By Kim Iskyan
Inflation has in recent weeks climbed rapidly up the macroeconomic agenda in Russia, as the summer’s wildfires and drought throughout the country decimated grain crops and triggered sharp price hikes. Inflation has long been the Achilles’ heel of the Russian economy, and after inflation hit a post-Soviet low of just under 6% on a trailing 12-month basis as of late June, it looked as if victory was in sight. But forecasts now call for inflation to reach 8% to 9% for the full year, with clear upward pressure. As a result, the government is likely in coming months to apply ad hoc price controls, particularly on retailers and food producers. Growth in government-regulated tariffs—critical to funding investment in the country’s antiquated public utilities—will also likely be lower than previously anticipated. Also, erosion in the purchasing power of the population stemming from higher inflation will probably move the government to increase social spending in coming months.
In recent months the government has already substantially increased social spending—pension payments are up 45% in 2010, for example—with an eye on the 2011 parliamentary elections and the March 2012 presidential elections. At an annual gathering of Russia watchers in early September, prime minister Vladimir Putin reiterated that he and president Dmitry Medvedev would together decide which one of them would run for the presidency; no decision is likely on the matter until the summer of 2011 at the earliest. In the meantime, investors will continue to focus on the dynamics of the relationship between Putin and Medvedev. During the meeting, Putin said that he would continue to honor the Russian constitution, under which he would be free to serve two additional terms, of six years each.
Building support: Putin has been working to improve his standing among voters
During a speech at an economic forum north of Moscow in mid-September, Medvedev highlighted the need for further democratic political reforms in Russia as part of his broader modernization effort to reduce the dependence of the Russian economy on hydrocarbons. But he cautioned that any change would be gradual. Putin has placed less emphasis on the modernization agenda and continues to focus on Russia’s position as a major energy producer.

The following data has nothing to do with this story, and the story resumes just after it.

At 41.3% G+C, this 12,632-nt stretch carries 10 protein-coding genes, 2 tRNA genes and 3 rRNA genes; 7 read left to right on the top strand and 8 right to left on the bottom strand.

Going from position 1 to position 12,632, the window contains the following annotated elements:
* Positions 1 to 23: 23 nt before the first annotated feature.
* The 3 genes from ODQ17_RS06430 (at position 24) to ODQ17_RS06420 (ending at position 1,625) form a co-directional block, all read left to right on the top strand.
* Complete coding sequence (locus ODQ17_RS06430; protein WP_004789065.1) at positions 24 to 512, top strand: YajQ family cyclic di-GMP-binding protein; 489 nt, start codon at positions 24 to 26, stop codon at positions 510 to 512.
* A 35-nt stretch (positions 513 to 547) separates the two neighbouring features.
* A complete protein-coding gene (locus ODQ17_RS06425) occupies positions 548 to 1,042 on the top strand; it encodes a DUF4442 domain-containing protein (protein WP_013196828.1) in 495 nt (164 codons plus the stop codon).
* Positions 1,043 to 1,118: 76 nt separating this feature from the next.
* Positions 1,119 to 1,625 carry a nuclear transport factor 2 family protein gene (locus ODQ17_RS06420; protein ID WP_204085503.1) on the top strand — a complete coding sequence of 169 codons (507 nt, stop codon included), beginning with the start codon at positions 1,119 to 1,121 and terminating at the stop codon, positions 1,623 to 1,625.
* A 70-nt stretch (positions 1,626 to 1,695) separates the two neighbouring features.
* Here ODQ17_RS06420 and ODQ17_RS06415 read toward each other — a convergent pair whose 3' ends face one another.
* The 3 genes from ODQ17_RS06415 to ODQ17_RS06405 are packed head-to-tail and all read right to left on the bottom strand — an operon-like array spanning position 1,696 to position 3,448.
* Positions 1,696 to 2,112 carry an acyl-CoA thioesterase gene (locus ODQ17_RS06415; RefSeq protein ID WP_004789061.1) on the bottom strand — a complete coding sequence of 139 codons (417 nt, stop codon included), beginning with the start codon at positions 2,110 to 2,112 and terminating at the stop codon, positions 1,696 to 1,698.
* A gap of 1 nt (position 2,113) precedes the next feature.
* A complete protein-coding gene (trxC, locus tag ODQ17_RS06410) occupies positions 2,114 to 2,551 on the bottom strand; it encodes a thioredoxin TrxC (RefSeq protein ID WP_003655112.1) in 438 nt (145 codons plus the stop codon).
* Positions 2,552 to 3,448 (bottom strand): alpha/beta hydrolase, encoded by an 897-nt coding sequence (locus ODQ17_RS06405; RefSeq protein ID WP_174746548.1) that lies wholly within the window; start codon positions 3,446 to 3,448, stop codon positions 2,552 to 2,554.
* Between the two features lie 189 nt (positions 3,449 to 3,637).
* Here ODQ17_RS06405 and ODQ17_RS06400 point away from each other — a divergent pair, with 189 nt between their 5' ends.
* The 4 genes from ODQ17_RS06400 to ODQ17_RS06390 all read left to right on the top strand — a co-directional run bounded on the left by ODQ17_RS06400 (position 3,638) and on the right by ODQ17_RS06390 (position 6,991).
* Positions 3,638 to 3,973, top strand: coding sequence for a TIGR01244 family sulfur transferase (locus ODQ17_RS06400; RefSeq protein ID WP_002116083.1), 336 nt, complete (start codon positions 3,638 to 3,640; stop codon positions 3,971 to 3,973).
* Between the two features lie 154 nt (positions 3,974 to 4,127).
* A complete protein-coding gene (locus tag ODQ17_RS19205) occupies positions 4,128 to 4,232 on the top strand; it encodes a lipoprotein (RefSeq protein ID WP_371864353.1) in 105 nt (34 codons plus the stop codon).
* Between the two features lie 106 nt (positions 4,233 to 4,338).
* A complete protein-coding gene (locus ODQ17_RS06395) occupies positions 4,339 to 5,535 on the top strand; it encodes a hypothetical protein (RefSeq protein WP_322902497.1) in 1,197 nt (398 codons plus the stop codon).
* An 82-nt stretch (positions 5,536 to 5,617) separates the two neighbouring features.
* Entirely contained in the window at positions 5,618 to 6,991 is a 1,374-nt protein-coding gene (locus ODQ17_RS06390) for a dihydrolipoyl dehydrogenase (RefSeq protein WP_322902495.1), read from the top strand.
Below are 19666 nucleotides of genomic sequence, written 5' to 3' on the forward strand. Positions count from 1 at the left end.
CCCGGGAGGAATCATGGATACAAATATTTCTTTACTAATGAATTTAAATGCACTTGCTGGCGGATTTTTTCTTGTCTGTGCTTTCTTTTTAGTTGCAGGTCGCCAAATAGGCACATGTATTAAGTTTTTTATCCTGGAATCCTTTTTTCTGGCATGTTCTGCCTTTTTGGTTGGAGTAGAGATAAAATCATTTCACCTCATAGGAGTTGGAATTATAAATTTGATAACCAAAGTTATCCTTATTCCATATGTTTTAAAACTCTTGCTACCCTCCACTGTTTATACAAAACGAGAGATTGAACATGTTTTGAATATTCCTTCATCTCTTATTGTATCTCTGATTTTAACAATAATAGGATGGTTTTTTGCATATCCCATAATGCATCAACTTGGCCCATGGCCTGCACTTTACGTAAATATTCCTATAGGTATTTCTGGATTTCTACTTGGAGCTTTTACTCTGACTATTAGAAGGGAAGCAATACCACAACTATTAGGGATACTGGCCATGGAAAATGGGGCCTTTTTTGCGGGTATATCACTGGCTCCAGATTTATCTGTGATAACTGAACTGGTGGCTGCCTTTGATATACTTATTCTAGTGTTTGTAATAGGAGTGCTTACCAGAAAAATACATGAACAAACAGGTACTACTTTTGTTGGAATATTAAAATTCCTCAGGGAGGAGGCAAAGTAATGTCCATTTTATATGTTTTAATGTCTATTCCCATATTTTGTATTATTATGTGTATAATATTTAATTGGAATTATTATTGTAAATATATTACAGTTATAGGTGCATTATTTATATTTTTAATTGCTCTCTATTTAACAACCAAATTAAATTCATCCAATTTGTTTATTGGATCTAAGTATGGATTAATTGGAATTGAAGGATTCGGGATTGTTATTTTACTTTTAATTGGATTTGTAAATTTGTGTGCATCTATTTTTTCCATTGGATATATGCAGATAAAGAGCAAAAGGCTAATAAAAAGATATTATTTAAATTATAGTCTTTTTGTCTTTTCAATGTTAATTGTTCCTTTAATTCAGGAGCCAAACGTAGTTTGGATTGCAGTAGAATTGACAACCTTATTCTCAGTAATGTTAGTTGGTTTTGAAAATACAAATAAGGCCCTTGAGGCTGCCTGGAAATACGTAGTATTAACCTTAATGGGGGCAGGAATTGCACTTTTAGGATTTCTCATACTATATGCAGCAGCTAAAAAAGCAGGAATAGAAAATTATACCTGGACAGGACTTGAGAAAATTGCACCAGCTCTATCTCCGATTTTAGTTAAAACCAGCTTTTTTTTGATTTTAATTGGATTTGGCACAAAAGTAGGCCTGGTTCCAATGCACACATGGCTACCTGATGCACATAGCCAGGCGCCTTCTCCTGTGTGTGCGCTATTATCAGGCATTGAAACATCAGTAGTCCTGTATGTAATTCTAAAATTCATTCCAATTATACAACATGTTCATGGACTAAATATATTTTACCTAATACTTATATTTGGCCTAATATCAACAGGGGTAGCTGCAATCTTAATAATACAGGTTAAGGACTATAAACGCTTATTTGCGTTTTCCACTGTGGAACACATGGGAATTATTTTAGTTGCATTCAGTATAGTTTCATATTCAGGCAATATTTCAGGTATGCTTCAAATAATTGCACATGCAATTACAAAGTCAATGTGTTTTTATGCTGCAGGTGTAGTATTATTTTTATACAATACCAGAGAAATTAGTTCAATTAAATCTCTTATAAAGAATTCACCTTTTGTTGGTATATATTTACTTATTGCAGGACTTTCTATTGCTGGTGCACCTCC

Regional elections on October 10 may serve as a barometer of popular support for United Russia, the party of power. The government was roundly criticized for incompetence in its handling of the disastrous wildfires that swept through large swaths of the country this summer, but it is unclear whether voters will punish United Russia at the polls. The approval ratings of Putin and Medvedev dipped in the wake of the wildfires but have since recovered. If voter turnout in upcoming elections is lower than anticipated, and if opposition candidates do better than expected, some regional leaders will likely be dismissed, and social spending to curry favor with voters will be bolstered.
In late August, Putin waded into the long-running corporate battle between Oleg Deripaska, the head of aluminum producer Rusal, and Vladimir Potanin, who leads Russian investment vehicle Interros, over control of metals giant Norilsk Nickel. Deripaska and Potanin both hold roughly a 25% stake in Norilsk and have been at loggerheads over control since Deripaska acquired the shares in early 2008. Deripaska has been pushing for Norilsk Nickel to issue an outsize dividend, in large part so that he can funnel cash to troubled Rusal; Potanin has been resisting Deripaska’s efforts and in June was able to secure de facto control over Norilsk via a board election that Deripaska disputes. Putin in late August appeared to throw his weight behind Potanin, calling for Norilsk to focus on reinvestment rather than returning cash to shareholders. Potanin also garnered a critical debt refinancing agreement with state bank VTB for Interros. Although the Kremlin declared that it would not take a stake in Norilsk, in the long term the Russian government may want to develop a national champion company in the metals sector, possibly with Norilsk as a foundation.
Reflecting the continuing warming in US-Russia relations, Putin in early September described president Barack Obama as a “profound” person and said that his views largely coincided with Russia’s positions. The comments were in marked contrast to Putin’s expressed view last year, when he described former president George W. Bush in similar terms but did not characterize Obama as positively.